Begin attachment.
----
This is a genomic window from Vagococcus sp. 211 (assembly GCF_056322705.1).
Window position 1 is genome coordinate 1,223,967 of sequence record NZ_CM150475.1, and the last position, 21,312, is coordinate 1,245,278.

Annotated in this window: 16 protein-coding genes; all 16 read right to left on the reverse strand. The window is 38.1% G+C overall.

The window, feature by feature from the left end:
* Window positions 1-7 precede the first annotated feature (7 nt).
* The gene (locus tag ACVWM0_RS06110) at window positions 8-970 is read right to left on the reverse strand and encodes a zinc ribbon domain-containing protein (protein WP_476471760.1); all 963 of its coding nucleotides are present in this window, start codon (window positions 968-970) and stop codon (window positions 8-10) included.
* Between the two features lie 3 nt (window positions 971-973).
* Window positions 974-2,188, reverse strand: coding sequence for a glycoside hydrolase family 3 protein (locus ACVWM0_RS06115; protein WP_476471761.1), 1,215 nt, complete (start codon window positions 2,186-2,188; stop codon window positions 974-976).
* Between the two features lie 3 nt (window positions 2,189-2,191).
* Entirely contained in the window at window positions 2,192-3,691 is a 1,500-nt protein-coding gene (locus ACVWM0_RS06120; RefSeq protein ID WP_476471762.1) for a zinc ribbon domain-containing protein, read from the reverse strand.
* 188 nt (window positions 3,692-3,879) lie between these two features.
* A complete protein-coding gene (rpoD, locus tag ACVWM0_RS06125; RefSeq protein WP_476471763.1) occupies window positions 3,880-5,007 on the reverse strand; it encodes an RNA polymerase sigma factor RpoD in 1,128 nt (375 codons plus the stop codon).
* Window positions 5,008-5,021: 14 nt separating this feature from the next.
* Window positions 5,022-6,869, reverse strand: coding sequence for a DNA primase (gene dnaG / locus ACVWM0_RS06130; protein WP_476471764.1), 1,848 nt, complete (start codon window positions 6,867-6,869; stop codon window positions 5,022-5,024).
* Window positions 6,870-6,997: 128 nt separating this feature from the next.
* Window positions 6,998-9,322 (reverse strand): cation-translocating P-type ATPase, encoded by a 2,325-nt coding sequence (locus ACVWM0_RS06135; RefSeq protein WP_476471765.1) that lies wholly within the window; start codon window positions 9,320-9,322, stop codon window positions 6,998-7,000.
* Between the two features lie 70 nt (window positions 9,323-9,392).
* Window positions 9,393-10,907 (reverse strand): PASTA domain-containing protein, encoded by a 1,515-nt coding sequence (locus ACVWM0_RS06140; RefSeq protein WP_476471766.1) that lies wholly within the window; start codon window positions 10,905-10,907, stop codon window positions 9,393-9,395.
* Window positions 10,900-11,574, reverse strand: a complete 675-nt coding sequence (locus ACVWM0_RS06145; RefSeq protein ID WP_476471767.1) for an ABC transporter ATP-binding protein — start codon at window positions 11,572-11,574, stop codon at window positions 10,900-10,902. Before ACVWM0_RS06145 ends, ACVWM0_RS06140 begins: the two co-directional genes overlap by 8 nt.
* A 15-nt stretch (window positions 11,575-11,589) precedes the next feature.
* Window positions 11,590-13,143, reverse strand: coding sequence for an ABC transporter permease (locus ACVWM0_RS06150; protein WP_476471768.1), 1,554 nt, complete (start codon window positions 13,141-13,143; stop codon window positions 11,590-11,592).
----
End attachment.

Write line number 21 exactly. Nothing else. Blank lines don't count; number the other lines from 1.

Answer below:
* Window positions 11,590-13,143, reverse strand: coding sequence for an ABC transporter permease (locus ACVWM0_RS06150; protein WP_476471768.1), 1,554 nt, complete (start codon window positions 13,141-13,143; stop codon window positions 11,590-11,592).